Euro tumbled to dip below $1.22 for the first time in two years as major risk aversion dominated the markets today. The ECB daily liquidity report showed that bank deposits have fallen sharply to 324.9 billion euros, presumably due to the latest ECB cut in the overnight deposit rate to zero. Lack of liquidity in the financial system is cause for concern amid a deep euro zone debt crisis.
The selloff in the single currency was also driven by general concerns over slowing global growth and a flight to the safe haven dollar. The FOMC minutes from yesterday hinted on no further easing in the near term, which helped give extra support to the greenback.
EURUSD opened in Europe at 1.2234 and drifted lower to break key support at 1.2200, approaching 1.2169 going into the New York session. This was the lowest level since 27 June 2010.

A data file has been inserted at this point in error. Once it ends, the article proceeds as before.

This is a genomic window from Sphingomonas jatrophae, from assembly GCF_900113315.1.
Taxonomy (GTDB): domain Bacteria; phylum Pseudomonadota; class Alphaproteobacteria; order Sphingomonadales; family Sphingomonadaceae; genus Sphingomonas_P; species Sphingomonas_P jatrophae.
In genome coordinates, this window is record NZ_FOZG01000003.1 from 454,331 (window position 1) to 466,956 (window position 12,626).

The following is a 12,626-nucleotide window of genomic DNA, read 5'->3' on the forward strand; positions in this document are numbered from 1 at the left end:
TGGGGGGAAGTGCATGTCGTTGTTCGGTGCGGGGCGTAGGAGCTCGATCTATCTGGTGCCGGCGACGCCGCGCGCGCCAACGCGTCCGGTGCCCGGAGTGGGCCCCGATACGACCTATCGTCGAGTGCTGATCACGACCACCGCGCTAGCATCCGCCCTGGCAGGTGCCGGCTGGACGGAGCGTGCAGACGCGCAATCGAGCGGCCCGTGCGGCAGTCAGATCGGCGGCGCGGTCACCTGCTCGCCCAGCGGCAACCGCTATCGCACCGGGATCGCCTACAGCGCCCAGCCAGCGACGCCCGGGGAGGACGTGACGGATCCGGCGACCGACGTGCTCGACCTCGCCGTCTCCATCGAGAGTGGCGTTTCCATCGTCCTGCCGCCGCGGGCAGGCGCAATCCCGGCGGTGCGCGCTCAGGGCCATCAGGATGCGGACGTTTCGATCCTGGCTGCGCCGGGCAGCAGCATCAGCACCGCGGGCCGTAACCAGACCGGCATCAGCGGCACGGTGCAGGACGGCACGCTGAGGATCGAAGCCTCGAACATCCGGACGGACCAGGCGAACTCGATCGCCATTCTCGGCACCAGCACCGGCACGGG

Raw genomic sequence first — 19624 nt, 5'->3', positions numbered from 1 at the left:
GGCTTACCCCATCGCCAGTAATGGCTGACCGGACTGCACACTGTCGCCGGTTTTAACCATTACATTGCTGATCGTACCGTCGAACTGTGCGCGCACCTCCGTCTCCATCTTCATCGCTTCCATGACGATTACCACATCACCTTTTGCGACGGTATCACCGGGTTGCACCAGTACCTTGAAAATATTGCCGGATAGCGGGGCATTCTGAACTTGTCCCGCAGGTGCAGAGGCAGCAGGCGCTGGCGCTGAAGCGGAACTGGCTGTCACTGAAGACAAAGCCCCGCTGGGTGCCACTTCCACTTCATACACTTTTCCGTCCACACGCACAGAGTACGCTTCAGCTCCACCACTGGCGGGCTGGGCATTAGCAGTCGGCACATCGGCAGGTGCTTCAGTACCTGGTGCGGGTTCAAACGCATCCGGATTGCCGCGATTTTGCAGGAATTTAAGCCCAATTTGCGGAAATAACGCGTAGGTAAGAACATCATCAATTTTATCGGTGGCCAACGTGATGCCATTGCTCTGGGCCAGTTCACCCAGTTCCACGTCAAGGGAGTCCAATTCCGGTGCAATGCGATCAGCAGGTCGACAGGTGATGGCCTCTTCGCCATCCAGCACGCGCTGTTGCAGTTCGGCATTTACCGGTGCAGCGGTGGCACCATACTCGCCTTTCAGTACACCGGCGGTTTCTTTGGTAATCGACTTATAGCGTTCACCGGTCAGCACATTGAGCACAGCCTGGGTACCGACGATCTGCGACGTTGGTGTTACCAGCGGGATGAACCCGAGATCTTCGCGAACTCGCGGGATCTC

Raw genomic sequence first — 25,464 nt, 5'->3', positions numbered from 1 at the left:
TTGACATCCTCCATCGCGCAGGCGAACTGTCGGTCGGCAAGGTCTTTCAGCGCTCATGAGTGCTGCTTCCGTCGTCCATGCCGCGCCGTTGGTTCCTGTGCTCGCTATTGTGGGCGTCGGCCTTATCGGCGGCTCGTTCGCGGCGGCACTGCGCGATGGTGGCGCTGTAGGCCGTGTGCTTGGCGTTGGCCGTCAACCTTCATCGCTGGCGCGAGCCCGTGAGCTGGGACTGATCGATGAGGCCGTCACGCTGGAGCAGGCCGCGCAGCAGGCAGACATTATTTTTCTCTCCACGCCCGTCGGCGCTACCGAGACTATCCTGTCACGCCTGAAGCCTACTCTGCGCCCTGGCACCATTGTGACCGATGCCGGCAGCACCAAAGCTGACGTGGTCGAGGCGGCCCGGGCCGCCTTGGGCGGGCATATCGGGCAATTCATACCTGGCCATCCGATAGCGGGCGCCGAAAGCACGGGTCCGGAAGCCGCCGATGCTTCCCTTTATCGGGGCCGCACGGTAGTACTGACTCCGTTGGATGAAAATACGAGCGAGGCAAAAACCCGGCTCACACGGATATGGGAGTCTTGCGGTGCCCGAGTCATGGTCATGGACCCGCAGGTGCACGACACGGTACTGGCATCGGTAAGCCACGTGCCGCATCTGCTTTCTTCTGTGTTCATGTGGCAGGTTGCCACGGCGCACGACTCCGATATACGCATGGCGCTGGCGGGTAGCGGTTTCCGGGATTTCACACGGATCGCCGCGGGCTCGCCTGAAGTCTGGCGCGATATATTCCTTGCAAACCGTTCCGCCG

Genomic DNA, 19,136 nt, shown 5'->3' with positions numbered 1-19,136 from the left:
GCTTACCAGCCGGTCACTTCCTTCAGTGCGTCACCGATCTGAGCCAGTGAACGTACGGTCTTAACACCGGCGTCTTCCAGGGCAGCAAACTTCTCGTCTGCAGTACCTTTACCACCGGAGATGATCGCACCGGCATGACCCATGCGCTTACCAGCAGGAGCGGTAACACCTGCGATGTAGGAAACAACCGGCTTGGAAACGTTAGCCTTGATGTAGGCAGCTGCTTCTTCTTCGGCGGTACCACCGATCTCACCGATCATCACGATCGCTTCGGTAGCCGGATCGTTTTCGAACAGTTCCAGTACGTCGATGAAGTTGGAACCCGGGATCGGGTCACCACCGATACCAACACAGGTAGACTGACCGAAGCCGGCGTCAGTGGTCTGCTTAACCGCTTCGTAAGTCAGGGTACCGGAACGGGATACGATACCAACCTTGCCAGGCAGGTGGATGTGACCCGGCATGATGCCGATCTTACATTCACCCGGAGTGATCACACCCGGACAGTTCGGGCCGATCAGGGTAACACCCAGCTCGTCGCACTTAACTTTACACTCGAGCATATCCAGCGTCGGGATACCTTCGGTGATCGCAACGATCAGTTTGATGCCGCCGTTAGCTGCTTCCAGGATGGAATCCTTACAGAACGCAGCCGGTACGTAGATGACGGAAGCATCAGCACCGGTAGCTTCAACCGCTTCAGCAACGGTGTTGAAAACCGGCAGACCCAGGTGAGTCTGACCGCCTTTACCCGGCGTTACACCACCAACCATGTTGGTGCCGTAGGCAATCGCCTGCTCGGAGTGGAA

GBPUSD: after a brief correction in the Asian session to 1.5515, cable resumed its downtrend to 1.5432, the lowest level in a month.
USDCHF soared to a new 1-1/2 year high of 0.9866, the highest level since December 2010, due to a broadly stronger dollar boosted by safe haven demand.
Yen was the biggest gainer due to its safe haven status. The Japanese currency was also lifted due to the Bank of Japan not easing policy further. In its monthly policy announcement today the central bank said it tweaked its asset buying programme instead. The key overnight call rate was left unchanged between zero and 0.10 percent. USDJPY opened in Europe at 79.48 and declined to 79.22. EURJPY opened at 97.22 and dropped to 96.50, heading towards a seven-week low.
Looking ahead, in the U.S. session we have U.S. unemployment claims data. The forecast is for a slight increase in claims.